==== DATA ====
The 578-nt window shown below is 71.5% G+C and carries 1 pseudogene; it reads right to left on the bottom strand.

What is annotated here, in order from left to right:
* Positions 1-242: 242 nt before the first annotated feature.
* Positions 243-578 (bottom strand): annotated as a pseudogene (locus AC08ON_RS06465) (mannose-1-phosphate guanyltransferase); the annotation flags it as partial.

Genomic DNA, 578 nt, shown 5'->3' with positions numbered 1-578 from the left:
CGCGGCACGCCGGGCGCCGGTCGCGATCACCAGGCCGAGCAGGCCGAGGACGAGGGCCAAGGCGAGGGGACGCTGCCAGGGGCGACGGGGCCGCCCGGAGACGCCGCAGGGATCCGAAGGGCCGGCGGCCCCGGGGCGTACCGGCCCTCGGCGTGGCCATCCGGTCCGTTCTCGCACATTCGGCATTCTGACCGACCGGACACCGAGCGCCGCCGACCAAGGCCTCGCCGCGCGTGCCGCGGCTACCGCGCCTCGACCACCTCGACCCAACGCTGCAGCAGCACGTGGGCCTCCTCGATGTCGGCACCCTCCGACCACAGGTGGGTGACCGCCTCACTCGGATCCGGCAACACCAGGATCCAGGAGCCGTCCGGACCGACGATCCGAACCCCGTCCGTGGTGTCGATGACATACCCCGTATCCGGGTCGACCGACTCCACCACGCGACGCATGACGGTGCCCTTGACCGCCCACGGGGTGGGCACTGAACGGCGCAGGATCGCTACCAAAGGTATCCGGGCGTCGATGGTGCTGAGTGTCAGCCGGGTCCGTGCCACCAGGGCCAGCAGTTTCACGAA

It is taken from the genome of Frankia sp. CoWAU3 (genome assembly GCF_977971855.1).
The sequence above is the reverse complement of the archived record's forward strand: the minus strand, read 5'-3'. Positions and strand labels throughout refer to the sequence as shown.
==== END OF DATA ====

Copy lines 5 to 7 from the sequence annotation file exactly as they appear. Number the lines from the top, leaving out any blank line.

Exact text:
Genomic DNA, 578 nt, shown 5'->3' with positions numbered 1-578 from the left:
CGCGGCACGCCGGGCGCCGGTCGCGATCACCAGGCCGAGCAGGCCGAGGACGAGGGCCAAGGCGAGGGGACGCTGCCAGGGGCGACGGGGCCGCCCGGAGACGCCGCAGGGATCCGAAGGGCCGGCGGCCCCGGGGCGTACCGGCCCTCGGCGTGGCCATCCGGTCCGTTCTCGCACATTCGGCATTCTGACCGACCGGACACCGAGCGCCGCCGACCAAGGCCTCGCCGCGCGTGCCGCGGCTACCGCGCCTCGACCACCTCGACCCAACGCTGCAGCAGCACGTGGGCCTCCTCGATGTCGGCACCCTCCGACCACAGGTGGGTGACCGCCTCACTCGGATCCGGCAACACCAGGATCCAGGAGCCGTCCGGACCGACGATCCGAACCCCGTCCGTGGTGTCGATGACATACCCCGTATCCGGGTCGACCGACTCCACCACGCGACGCATGACGGTGCCCTTGACCGCCCACGGGGTGGGCACTGAACGGCGCAGGATCGCTACCAAAGGTATCCGGGCGTCGATGGTGCTGAGTGTCAGCCGGGTCCGTGCCACCAGGGCCAGCAGTTTCACGAA

It is taken from the genome of Frankia sp. CoWAU3 (genome assembly GCF_977971855.1).